So for me, sometimes just enjoying those “in between” moments that I’ll probably never share has been as enjoyable as getting photos that I may not have been able to get without 30 fps. 
To see what 30 fps looks like and info on how to achieve the 30 fps I have a video here (Click Here To Watch). 

Bird Eye AF – This feature (along with the 30 fps) is another main reason I purchased this camera. Sony introduced Eye AF years ago. Then they introduced Animal Eye AF which was great, but didn’t work on birds. This is their first camera with Bird Eye AF and I’m amazed at how good it’s been. As long as the bird is close enough, Bird Eye AF picks up the eyes amazingly fast. And it tracks them really well and at a speed you wouldn’t believe. If you want to see it in action (you’ll literally get to watch the AF points move around), I did a video on it here (Click Here To Watch)

While I haven’t confirmed this with Sony, I think my biggest surprise with this feature is that it seems something has changed in Sony’s AI system. Not only how it detects birds eyes, but also that it seems to detect their heads if it can’t lock on to the eye for some reason (usually too far or a wing is covering them). With the Alpha 1, it seems the group of AF points now focus around the head more often than not. I’ve had my r4 and a9 side by side with the a1 and the AF points don’t always gravitate around the head of the bird like they do with the Sony a1. So even if you don’t always get the eye (and in flight you probably won’t), you get the head. And at the distances and f/stops we typically photograph a flying bird, focussing on the head is just as good as the eye any day. 

One thing I found (and mostly expected to find) was that Bird Eye AF tends to work when you have some stability so the birds eyes aren’t floating around all over in the frame. So what does this translate to? This directly translates to the magic question that EVERYONE seems to ask… how does Bird Eye AF work with birds in flight. If you watched the video I pointed to earlier, you’ll see Eye AF tracking is amazingly fast. Even when the birds head disappears in to the sand and comes back up. So we know that Bird Eye AF is fast.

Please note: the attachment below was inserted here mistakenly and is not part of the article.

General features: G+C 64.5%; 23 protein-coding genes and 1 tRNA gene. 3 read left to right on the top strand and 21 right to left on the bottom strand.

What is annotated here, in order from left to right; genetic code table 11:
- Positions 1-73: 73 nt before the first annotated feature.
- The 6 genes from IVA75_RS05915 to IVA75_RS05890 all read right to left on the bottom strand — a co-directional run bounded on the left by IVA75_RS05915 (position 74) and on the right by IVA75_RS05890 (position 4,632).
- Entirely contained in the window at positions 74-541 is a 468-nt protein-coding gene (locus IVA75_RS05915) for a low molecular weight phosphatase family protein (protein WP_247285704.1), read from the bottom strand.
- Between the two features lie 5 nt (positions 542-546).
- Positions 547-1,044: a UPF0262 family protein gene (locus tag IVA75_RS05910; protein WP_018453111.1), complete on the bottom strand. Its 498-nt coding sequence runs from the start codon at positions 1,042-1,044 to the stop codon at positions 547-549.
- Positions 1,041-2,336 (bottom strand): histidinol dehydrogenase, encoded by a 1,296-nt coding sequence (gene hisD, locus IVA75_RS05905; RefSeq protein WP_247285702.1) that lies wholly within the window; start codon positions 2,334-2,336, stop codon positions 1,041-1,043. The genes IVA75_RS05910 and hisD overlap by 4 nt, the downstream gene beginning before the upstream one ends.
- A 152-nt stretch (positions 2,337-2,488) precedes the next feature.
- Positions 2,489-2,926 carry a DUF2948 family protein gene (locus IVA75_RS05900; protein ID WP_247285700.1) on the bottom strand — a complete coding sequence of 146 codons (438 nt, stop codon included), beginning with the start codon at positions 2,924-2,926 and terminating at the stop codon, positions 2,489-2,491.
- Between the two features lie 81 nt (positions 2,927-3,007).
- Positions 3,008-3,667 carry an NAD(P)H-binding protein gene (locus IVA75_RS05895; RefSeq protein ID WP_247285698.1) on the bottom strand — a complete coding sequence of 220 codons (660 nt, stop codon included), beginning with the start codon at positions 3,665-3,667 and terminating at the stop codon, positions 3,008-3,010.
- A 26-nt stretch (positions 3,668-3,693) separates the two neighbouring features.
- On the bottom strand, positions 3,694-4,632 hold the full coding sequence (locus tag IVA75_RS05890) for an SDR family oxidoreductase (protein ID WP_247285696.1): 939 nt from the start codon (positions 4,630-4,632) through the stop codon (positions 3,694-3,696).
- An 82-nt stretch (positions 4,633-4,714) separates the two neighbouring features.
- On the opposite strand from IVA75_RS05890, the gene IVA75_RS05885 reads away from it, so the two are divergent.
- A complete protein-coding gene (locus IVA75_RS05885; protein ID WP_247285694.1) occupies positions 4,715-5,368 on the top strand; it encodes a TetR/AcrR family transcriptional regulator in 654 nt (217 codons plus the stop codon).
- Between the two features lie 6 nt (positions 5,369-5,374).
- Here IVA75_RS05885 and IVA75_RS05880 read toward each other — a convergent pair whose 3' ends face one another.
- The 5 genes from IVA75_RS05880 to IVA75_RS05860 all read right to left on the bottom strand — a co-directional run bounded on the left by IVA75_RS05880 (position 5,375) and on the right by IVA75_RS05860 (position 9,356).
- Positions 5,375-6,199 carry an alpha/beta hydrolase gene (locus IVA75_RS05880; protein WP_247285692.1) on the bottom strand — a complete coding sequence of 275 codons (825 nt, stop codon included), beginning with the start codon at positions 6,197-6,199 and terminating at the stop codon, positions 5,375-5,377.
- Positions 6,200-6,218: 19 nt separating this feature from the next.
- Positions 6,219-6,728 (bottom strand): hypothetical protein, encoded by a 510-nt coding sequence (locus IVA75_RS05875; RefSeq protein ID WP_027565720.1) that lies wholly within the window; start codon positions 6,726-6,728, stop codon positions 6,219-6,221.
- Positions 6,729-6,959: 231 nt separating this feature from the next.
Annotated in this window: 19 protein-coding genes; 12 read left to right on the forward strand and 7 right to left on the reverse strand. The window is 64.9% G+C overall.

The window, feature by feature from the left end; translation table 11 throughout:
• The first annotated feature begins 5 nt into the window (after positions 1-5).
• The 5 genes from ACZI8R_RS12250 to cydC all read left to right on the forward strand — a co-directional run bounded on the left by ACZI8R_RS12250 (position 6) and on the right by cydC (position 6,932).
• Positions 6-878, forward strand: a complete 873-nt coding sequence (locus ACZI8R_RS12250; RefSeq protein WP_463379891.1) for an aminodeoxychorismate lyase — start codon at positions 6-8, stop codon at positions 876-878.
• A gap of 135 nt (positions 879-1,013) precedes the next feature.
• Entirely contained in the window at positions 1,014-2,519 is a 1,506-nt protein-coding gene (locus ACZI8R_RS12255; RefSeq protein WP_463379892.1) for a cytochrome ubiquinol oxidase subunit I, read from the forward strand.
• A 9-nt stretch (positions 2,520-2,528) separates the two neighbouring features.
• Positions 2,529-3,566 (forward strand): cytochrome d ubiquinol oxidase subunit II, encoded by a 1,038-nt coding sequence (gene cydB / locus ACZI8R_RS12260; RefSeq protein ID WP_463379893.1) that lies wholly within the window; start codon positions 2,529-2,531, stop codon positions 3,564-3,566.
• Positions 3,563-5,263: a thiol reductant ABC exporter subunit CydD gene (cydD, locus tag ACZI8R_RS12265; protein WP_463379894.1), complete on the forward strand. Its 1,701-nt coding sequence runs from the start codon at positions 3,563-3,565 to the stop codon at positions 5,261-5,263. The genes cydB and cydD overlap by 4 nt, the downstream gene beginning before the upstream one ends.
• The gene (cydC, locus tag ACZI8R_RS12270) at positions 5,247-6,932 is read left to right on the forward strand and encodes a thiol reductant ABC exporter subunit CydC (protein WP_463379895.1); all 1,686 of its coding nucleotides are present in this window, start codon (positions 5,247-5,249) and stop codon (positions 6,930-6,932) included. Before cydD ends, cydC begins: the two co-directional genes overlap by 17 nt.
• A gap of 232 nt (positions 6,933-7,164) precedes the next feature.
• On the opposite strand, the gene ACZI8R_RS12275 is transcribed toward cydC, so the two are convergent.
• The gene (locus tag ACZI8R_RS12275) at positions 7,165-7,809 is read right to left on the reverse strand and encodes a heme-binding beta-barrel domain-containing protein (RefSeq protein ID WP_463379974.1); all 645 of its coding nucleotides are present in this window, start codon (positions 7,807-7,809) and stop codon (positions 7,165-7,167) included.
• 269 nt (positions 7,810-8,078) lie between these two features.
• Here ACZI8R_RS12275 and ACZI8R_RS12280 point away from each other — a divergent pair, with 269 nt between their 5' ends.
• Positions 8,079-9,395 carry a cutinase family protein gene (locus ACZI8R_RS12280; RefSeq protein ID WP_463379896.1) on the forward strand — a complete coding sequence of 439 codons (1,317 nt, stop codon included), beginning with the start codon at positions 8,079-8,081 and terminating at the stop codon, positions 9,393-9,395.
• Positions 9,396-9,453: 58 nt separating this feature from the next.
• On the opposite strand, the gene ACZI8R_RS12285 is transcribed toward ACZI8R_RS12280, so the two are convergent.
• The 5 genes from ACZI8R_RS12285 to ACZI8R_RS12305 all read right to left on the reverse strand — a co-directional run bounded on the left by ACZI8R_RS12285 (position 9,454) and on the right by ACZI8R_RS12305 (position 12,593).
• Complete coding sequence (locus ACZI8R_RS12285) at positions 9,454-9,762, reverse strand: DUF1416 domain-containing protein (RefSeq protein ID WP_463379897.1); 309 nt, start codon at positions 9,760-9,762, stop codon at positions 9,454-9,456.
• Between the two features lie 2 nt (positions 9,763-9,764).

However, it relies on you (the photographer) being somewhat steady. And if there’s one thing I know from watching people photograph birds in flight is that many people are ALL OVER THE PLACE. When some one shows me their series of in-flight photos it typically looks something like: bird is in the middle of the frame, then at the top, then at the bottom, then out of frame, and then back in… Well guess what? That’s not steady. So when the Bird Eye AF doesn’t pick up birds in flight, it’s usually user error or the bird was too far away, or a wing covered the eye. I find that when I’m photographing something very predictable (like a large Pelican) the BE-AF works great . But when I’m photographing an Osprey diving down to grab a fish, it’s not as predictable – nor am I as steady at keeping the bird in the frame.

But here’s the best thing about the entire AF system. If it doesn’t detect the bird’s eye, the auto focus system just reverts back to the same auto focus system I’ve used for years and every single frame is perfectly in focus. I have multiple series of photos where I just kept the shutter pressed for 10 seconds and I have hundreds of photos in focus and not one miss. So if I have any one thought after owning the camera for a month now, it’s that I thought the BE-AF feature would help me most for tracking birds in flight, but I find it’s actually more useful for perched birds or birds on the ground. Especially when I’m going back and forth between photographing the two, because now I don’t have to change focus modes for perched VS in flight birds, like I sometimes had to do. I’m going to do an in depth video on why I like this later so stay tuned. 

New Menu System – I’m only including this because so many people knock the Sony menu system. But they’re all people that switched from another brand, so of course it seems foreign to some. You’ve shot another camera system for probably 10-20+ years and now you’ve purchased a complex and technical camera and it’s hard to find your way around. Anyone that has switched to Sony, and put in the time to practice to get to know their system, knows that it’ll become second nature and you won’t think about it.